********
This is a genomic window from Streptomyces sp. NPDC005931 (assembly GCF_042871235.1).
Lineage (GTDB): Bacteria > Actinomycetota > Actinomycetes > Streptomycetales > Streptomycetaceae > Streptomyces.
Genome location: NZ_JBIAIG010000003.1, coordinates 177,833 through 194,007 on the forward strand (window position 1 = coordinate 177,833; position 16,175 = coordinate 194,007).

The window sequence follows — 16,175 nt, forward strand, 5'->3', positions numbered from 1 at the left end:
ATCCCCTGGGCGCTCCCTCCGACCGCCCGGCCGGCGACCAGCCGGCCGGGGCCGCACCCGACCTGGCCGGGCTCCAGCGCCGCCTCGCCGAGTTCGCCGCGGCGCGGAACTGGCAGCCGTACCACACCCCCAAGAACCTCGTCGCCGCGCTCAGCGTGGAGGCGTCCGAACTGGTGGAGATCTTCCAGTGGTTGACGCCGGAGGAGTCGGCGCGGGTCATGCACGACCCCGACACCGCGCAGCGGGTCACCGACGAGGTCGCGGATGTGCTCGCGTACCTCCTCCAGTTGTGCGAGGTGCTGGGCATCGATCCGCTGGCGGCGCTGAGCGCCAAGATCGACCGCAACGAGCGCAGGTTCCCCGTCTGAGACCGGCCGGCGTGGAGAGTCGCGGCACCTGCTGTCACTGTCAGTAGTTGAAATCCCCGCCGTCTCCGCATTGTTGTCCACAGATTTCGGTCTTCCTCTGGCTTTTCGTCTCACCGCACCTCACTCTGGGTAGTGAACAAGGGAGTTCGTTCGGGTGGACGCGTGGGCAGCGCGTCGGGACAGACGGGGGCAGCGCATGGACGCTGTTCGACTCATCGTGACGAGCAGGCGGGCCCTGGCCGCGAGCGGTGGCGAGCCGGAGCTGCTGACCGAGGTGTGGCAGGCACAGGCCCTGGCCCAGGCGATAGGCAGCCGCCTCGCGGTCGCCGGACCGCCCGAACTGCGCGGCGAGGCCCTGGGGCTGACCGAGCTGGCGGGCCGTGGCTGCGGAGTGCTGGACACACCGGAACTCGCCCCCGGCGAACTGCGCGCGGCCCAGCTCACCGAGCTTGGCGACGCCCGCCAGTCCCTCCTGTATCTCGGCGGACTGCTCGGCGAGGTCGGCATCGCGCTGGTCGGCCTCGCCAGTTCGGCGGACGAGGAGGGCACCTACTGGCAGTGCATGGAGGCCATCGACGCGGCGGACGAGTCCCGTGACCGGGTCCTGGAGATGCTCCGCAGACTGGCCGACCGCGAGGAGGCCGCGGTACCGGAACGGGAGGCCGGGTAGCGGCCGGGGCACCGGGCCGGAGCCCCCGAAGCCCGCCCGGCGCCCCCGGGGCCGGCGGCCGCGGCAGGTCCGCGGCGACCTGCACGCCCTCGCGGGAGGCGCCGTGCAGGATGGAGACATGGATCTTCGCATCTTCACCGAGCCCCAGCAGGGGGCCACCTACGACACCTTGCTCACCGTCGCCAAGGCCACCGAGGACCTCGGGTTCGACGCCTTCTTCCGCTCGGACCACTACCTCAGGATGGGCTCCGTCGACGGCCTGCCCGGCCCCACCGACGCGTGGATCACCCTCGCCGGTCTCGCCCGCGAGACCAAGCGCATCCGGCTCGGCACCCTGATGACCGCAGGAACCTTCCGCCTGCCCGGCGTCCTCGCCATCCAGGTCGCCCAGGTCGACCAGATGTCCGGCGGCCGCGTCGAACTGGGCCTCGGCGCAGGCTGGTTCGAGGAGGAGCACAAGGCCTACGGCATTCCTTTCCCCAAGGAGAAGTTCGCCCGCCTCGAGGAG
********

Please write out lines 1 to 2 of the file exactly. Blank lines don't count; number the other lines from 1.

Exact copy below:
This is a genomic window from Streptomyces sp. NPDC005931 (assembly GCF_042871235.1).
Lineage (GTDB): Bacteria > Actinomycetota > Actinomycetes > Streptomycetales > Streptomycetaceae > Streptomyces.